Aged services centre gets highly successful makeover
The brief to k20 Architecture was to create one new centre, with the existing and new building able to function together or independently.
McKenzie Street Aged Services Centre by k20 Architecture was designed to cater for the growing needs of the expanding Melton Community and ageing clientele, while supporting the increase in staff required to run the department.
The City of Melton previously had a number of aged service centres in its domain, many of which required modification and upgrading to comply with current standards and meet with the increased service demand to the growing municipality.
The existing aged services centre, at 5 McKenzie Street, consisted of a 1970s building, approximately 300 square metres in area and was not of a standard or size to allow for all necessary program requirements to occur under the one roof. The spaces did not allow for multiple services and were noisy, with those providing phone counselling heard across the room.
The brief to k20 Architecture was to create one new centre, with the existing and new building able to function together or independently. k20 Architecture believe the re-use of existing community facilities provides a cost-effective, value-added solution for clients, while reducing the carbon footprint. For this reason the design for McKenzie Street Aged Services only allowed for minimal removal of internal walls, which in turn improved the circulation arrangement of the building.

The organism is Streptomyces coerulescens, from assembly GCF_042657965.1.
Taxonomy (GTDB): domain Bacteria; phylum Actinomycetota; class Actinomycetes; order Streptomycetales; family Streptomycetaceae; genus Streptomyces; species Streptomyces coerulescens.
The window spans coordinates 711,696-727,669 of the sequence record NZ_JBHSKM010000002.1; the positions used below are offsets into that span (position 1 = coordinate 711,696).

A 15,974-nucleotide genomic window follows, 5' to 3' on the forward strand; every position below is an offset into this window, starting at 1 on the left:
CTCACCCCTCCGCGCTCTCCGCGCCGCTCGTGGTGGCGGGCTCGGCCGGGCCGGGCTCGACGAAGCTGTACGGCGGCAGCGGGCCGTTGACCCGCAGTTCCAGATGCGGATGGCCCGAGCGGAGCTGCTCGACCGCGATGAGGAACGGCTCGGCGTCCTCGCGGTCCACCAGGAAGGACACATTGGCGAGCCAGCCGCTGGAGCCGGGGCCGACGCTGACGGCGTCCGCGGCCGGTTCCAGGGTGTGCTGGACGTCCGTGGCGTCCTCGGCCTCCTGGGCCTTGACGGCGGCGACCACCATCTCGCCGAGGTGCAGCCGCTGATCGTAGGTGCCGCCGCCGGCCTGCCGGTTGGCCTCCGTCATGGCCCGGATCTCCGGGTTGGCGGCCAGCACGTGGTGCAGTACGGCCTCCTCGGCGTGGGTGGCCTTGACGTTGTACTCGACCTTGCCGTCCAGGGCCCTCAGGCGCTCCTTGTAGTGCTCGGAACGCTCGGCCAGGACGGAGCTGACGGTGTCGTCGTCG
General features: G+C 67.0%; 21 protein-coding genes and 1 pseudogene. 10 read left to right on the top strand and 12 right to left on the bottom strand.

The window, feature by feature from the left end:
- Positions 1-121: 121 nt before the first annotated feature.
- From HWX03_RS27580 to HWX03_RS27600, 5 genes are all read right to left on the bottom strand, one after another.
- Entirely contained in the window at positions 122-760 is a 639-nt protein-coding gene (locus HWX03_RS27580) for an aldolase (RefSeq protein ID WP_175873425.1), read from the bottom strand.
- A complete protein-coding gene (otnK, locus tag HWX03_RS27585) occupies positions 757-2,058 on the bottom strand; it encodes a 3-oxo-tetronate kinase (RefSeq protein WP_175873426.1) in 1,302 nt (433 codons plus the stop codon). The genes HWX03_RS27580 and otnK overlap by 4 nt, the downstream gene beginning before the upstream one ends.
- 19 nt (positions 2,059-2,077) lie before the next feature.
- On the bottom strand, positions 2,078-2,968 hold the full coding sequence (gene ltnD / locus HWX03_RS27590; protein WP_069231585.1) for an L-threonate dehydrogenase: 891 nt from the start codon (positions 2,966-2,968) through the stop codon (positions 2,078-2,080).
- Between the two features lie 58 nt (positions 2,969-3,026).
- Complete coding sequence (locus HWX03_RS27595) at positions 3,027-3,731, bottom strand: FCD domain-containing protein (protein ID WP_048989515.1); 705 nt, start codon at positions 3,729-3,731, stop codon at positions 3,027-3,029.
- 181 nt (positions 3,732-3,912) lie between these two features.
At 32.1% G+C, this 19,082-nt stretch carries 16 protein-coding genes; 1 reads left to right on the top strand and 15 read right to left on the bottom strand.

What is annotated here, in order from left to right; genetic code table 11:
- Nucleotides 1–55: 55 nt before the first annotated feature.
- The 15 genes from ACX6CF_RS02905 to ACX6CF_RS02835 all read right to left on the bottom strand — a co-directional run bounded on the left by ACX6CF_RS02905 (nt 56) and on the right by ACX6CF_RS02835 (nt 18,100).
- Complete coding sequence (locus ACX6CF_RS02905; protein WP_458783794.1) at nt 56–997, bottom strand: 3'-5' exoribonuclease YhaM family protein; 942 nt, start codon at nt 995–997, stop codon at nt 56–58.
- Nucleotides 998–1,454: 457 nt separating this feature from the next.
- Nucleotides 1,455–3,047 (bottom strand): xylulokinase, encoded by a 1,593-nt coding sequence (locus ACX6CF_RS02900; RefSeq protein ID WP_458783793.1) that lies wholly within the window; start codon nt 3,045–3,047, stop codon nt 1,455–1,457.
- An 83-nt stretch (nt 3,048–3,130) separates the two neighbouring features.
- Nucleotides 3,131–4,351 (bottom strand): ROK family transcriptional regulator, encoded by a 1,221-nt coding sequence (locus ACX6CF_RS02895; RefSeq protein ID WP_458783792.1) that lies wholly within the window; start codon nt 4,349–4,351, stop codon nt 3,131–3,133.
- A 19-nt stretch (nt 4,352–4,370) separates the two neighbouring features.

Two additional program spaces were provided within the existing building (creating a total of four rooms), together with meeting rooms. The existing centre was completely re-clad in both spotted gum and blackbutt together with new steel-framed windows, also incorporated within the new centre. k20 Architecture allowed for a number of subtle differences between the old and new, with the new centre clad entirely in the one timber, blackbutt, and featuring increased ceiling heights of up to 4.5 metres. A covered walkway provides the ‘breathing space’ between past and present and generous floor-to-ceiling windows also allow northern light into the new centre.
While the McKenzie Street elevation sets up a ‘rhythm’ with its elongated windows, the western elevation to
Smith Street is beautifully expressed in the form of an oversized window box, framed in steel with aluminium louvres to filter the harsh afternoon light.
Continued page 12